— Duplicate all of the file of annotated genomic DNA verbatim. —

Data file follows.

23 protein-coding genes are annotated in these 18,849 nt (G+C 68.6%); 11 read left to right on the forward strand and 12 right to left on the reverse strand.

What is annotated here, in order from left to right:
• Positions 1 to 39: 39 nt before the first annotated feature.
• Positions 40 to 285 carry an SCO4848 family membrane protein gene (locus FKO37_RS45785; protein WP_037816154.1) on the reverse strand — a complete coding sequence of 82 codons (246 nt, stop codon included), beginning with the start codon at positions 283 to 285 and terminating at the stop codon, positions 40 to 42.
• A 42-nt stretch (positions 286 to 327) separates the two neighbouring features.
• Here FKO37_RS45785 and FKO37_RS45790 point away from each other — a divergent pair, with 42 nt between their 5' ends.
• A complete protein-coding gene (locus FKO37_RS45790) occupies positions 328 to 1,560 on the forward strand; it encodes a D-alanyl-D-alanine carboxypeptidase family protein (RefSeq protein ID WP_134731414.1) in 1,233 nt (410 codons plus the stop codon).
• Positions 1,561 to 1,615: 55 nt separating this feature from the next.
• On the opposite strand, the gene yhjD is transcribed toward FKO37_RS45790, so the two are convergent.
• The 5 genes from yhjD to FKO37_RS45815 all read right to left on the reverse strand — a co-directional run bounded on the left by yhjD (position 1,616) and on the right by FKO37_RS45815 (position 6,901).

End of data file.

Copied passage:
23 protein-coding genes are annotated in these 18,849 nt (G+C 68.6%); 11 read left to right on the forward strand and 12 right to left on the reverse strand.

What is annotated here, in order from left to right:
• Positions 1 to 39: 39 nt before the first annotated feature.
• Positions 40 to 285 carry an SCO4848 family membrane protein gene (locus FKO37_RS45785; protein WP_037816154.1) on the reverse strand — a complete coding sequence of 82 codons (246 nt, stop codon included), beginning with the start codon at positions 283 to 285 and terminating at the stop codon, positions 40 to 42.
• A 42-nt stretch (positions 286 to 327) separates the two neighbouring features.
• Here FKO37_RS45785 and FKO37_RS45790 point away from each other — a divergent pair, with 42 nt between their 5' ends.
• A complete protein-coding gene (locus FKO37_RS45790) occupies positions 328 to 1,560 on the forward strand; it encodes a D-alanyl-D-alanine carboxypeptidase family protein (RefSeq protein ID WP_134731414.1) in 1,233 nt (410 codons plus the stop codon).
• Positions 1,561 to 1,615: 55 nt separating this feature from the next.
• On the opposite strand, the gene yhjD is transcribed toward FKO37_RS45790, so the two are convergent.
• The 5 genes from yhjD to FKO37_RS45815 all read right to left on the reverse strand — a co-directional run bounded on the left by yhjD (position 1,616) and on the right by FKO37_RS45815 (position 6,901).